This is not a duplicate of my original question linked, since I have since overcome that problem and have posted an answer. Since solving the previous problem, I have run into the problem outlined here

I am attempting to perform a rolling forecast of the volatility of a given stock 30 days into the future (i.e. forecast time t+1, then use this forecast when forecasting t+2, and so on...)

I am doing so using R's rugarch package, which I have implemented in Python using the rpy2 package. (I find the Python package poorly documented and more difficult to use. Most of these packages are alo far more mature in R).

Here is my code so far, where the model is fit to the whole time series of the stock's returns up to the final 30 days of data I have. I then perform (I think) a rolling forecast for the final 30 days of the unseen data I have.

import numpy as np
import pandas as pd
import matplotlib.pyplot as plt

from rpy2.robjects.packages import importr
import rpy2.robjects as robjects
from rpy2.robjects import numpy2ri

ticker = 'AAPL'
forecast_horizon = 30

prices = utils.dw.get(filename=ticker, source='iex', iex_range='5y')
df = prices[['date', 'close']]

df['daily_returns'] = np.log(df['close']).diff()            # Daily log returns
df['monthly_std'] = df['daily_returns'].rolling(21).std()   # Standard deviation across trading month
df['annual_vol'] = df['monthly_std'] * np.sqrt(252)         # Convert monthly standard devation to annualized volatility
df = df.dropna().reset_index(drop=True)

# Initialize R GARCH model
rugarch = importr('rugarch')
garch_spec = rugarch.ugarchspec(
    mean_model=robjects.r('list(armaOrder = c(0,0))'),

# Used to convert training set to R list for model input

# Train R GARCH model on returns as %
garch_fitted = rugarch.ugarchfit(
    data=df['daily_returns'].values * 100,


# Model's fitted standard deviation values
# Revert previous multiplication by 100
# Convert to annualized volatility
fitted = 0.01 * np.sqrt(252) * np.array(garch_fitted.slots['fit'].rx2('sigma')).flatten()

# Forecast using R GACRH model
garch_forecast = rugarch.ugarchforecast(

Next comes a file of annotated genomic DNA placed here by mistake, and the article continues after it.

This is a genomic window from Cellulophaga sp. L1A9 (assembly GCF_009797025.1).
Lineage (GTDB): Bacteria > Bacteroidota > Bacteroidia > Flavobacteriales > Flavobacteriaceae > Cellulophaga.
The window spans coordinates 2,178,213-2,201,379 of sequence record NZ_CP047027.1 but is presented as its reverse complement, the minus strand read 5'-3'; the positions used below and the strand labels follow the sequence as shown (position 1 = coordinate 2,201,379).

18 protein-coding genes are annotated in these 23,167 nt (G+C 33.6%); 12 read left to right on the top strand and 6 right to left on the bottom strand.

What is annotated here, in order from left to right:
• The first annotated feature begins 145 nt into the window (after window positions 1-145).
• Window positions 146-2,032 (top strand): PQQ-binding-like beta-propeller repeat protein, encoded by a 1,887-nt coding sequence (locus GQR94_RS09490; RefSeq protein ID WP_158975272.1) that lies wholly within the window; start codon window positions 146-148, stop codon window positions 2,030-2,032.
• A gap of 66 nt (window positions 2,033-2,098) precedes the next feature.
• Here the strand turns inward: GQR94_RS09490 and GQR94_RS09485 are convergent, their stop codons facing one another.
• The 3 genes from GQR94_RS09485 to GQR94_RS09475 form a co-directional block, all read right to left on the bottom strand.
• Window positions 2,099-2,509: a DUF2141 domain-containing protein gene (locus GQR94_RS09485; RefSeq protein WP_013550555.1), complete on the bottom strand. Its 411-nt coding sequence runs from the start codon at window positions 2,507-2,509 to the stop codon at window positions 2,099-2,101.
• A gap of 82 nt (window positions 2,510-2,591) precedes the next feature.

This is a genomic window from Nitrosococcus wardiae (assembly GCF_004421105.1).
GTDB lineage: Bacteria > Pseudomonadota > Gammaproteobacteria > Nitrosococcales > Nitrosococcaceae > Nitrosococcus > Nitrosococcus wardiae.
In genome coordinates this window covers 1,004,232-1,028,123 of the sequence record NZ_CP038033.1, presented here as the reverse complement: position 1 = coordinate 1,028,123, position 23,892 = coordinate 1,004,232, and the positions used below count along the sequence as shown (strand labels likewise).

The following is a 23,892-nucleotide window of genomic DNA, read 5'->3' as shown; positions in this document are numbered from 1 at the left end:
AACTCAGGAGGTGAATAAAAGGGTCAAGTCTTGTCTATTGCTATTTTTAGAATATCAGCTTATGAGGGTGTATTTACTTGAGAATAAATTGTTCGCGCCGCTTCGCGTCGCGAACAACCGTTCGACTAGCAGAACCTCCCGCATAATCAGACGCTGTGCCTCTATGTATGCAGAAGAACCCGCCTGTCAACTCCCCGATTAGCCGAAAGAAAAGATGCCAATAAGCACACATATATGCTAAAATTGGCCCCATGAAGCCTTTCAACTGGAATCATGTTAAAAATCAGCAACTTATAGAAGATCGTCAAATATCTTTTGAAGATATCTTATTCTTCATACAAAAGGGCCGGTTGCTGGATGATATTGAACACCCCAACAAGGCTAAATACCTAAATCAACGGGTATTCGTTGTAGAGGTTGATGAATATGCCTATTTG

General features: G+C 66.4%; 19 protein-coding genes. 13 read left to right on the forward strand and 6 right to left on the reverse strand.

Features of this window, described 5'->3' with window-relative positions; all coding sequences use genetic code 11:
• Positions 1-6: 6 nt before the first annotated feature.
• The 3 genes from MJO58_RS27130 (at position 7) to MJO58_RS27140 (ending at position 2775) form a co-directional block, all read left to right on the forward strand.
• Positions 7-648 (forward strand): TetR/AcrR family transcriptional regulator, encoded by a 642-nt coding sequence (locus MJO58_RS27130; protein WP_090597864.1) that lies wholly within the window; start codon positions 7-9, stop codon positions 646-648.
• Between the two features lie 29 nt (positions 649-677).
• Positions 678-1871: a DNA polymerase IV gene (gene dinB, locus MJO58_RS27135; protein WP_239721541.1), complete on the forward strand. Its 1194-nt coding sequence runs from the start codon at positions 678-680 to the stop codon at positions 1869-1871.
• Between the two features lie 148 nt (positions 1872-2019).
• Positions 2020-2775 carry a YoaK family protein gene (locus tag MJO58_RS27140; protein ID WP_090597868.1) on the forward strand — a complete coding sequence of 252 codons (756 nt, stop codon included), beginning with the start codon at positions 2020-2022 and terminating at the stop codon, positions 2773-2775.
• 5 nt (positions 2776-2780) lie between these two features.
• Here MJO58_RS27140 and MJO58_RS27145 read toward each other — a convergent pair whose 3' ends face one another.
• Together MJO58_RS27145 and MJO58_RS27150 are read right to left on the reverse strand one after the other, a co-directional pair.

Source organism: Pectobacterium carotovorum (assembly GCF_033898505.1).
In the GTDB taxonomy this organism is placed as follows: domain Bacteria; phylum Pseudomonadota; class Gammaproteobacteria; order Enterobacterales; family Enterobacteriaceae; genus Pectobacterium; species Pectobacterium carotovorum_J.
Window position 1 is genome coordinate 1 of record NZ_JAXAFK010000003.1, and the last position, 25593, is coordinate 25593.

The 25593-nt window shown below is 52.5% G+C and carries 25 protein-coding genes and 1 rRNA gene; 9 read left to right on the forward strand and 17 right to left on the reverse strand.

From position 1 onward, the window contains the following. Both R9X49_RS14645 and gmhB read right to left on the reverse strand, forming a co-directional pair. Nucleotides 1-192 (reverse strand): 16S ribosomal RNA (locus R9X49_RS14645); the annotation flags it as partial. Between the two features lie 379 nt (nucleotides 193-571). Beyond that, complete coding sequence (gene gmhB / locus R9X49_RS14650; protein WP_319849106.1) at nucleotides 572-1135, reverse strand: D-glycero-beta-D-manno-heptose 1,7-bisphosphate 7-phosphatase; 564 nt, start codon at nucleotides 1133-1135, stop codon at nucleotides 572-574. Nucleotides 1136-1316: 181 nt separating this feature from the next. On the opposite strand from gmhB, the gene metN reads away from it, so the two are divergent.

n_roll=forecast_horizon - 1

# Model's forecasted standard deviation values
# Revert previous multiplication by 100
# Convert to annualized volatility
forecast = 0.01 * np.sqrt(252) * np.array(garch_forecast.slots['forecast'].rx2('sigmaFor')).flatten()

volatility = pd.DataFrame({
    'actual': df['annual_vol'].values,
    'model': np.append(fitted, forecast),

plt.plot(volatility['actual'][:-forecast_horizon], label='Train')
plt.plot(volatility['actual'][-forecast_horizon - 1:], label='Test')
plt.plot(volatility['model'][:-forecast_horizon], label='Fitted')
plt.plot(volatility['model'][-forecast_horizon - 1:], label='Forecasted')

This code uses my own API to retrieve the daily prices, but this can be changed to your own price data to run the code.

For AAPL, this script results in the following plot of actual vs fitted/forecasted volatility:

enter image description here

This leads to the following 2 questions:

  1. This forecast on unseen data seems suspisciously impressive, especially given that Apple's recent volatility was so high in the test set - higher than anything the model was fitted to. Is this rolling forecast working the way I am expecting to? Or is the model actually seeing these final 30 days during fitting somehow?

  2. If this rolling forecast is working as I expect, how can I now fit the model to the entire time series of training data I have up to today, and then perform a rolling forecast 30 days into the future? I cannot find anything in the documentation or any examples online that does this. No matter how good the model is on this test of historical data I have performed, it is completely useless if it can't be use to make actual forecasts into the future.

  • $\begingroup$ Possible duplicate of Is this the correct way to forecast stock price volatility using GARCH $\endgroup$ Jan 26, 2019 at 10:37
  • 3
    $\begingroup$ That was my original question, which I have since found the solution to and am now faced with the problem outlined here. I will add an answer to my original question. $\endgroup$
    – KOB
    Jan 26, 2019 at 10:38
  • $\begingroup$ you should merge the two posts because the second is just an extension of the first. $\endgroup$
    – develarist
    Apr 26, 2020 at 21:27
  • $\begingroup$ One thing you need to take note (as you already mentioned): n.roll does not actually generate forecast into the future (as in dates after your latest observation was recorded). out.sample dictates the number of existing observations to be kept apart when we fit the model. The n.roll if specified, then would generate forecasts for these reserved observations, allowing you to compare the fitted value and forecast. To actually peek into the "future", we don't specify n.roll; rather, we use n.ahead and n.sim. They don't rely on previous data but the unconditional means of the model. $\endgroup$
    – stucash
    Jul 28, 2020 at 7:03
  • $\begingroup$ check out rugarch author's example on the realGARCH model, a google search would take you there. $\endgroup$
    – stucash
    Jul 28, 2020 at 7:08


Your Answer

By clicking “Post Your Answer”, you agree to our terms of service and acknowledge you have read our privacy policy.